The Golden Crescent is a key area of illegal opium growth spanning Western, Central, and South Asia. It covers the mountains of Afghanistan, Iran, and Pakistan. It should not be confused with the Golden Triangle which is the only other significant region of illegal opium growing area. It is easy to differentiate the two by geographical coverage because the Golden Triangle covers South East Asia at the borders of Laos, Thailand, and Myanmar. The opium grown in the Golden Crescent is the raw ingredient in the production of the drug heroin and other legal medicinal drugs.
Status of the Golden Crescent
The Golden Crescent has earned its status for opium production since the 1950s. While many factors have affected its production, it has continued to be a key source of opium reaching a peak of 89% of the global opium produced in the year 2007. This opium is mostly sold in the Americas, Europe, Central Asia, and Africa, and is consumed by 9.5 million narcotic consumers all over the world.
From Opium to Heroin
The opium poppy seed produces latex which is dried to produce the basic ingredient of opium and other sedative drugs. The old style of extracting latex is to graze the poppy seed pods vertically so that the latex seeps out and dries to a glue-like substance. The gluey substance is then processed to extract morphine, which is in turn converted to heroin. Heroin is a sedative drug used for recreational purposes because it puts the user in a blissful state. Despite its negative reputation, it is used in the medical field to relieve pain or in the treatment of drug dependency.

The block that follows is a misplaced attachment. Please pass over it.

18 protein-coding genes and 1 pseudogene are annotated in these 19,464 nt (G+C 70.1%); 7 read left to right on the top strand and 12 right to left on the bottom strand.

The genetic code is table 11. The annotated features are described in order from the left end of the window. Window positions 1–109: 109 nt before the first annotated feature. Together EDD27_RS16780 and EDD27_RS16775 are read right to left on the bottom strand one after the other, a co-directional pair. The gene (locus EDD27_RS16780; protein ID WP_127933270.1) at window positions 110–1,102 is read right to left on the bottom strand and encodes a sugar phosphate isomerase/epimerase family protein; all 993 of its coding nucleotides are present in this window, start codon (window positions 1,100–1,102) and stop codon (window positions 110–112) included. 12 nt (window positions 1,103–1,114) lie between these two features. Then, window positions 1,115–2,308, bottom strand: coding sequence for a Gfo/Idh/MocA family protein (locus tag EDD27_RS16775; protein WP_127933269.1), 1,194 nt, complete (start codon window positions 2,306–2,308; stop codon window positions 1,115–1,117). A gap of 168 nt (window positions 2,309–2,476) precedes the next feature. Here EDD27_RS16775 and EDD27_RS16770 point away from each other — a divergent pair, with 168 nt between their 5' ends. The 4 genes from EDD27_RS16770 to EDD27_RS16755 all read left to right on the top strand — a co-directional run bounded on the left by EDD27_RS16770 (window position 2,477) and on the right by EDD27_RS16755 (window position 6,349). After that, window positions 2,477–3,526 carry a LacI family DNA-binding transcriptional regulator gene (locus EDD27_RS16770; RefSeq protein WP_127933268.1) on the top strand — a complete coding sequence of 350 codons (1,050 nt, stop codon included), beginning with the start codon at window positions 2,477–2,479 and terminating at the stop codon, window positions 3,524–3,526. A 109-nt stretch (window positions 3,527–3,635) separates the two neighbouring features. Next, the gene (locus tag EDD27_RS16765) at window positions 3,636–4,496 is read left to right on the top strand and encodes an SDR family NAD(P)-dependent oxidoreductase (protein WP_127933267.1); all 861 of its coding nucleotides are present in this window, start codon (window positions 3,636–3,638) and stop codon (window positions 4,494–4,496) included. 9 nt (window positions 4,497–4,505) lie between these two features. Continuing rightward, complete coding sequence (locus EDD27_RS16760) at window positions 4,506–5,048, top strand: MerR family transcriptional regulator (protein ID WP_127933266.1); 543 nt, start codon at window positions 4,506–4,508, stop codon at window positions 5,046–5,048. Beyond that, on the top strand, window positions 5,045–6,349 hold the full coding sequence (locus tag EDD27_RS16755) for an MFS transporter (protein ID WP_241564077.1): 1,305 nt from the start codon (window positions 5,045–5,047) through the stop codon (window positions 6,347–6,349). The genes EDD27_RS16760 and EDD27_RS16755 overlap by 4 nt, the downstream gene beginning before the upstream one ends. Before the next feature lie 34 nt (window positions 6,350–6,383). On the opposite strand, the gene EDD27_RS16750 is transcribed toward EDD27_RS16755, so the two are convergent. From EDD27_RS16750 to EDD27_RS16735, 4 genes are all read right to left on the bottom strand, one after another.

Drug Trafficking and the Golden Crescent
Heroin and other products of opium from the Golden Crescent account for a large number of the drugs trafficked through the Middle East and Europe. Afghanistan is the largest producer of opium in the Golden Crescent. However, poor legislation and control measures ensure that trafficking arrests are made in neighboring countries. At least 90% of the seizures are made at country borders with traffickers trying to distribute the drugs into countries in Europe, Asia, and Africa. Official estimates show that there are more than one million traffickers involved in the illegal drug trade. The allure to such a risky job is the high returns that come from selling to the high demand markets in Europe and Africa.
The Evolving Drug Trade
With increasing cooperation between nations that have banned opium and its products, the Golden Crescent is evolving into a source of opium for areas that were previously supplied by the Golden Triangle. The United Nations Office on Drugs and Crime keeps a World Drug Report that provides updates on the illegal opium trade volumes, the trafficking arrests, and the effects of illicit drug use. All these provide a perspective on the progress of the Golden Crescent. On the other hand, drug trafficking organizations have made their methods more complex to avoid capture and aid in the distribution of illicit drugs. The profits made from such drug activities are so huge that any capture of illegal drugs barely affects their operations.
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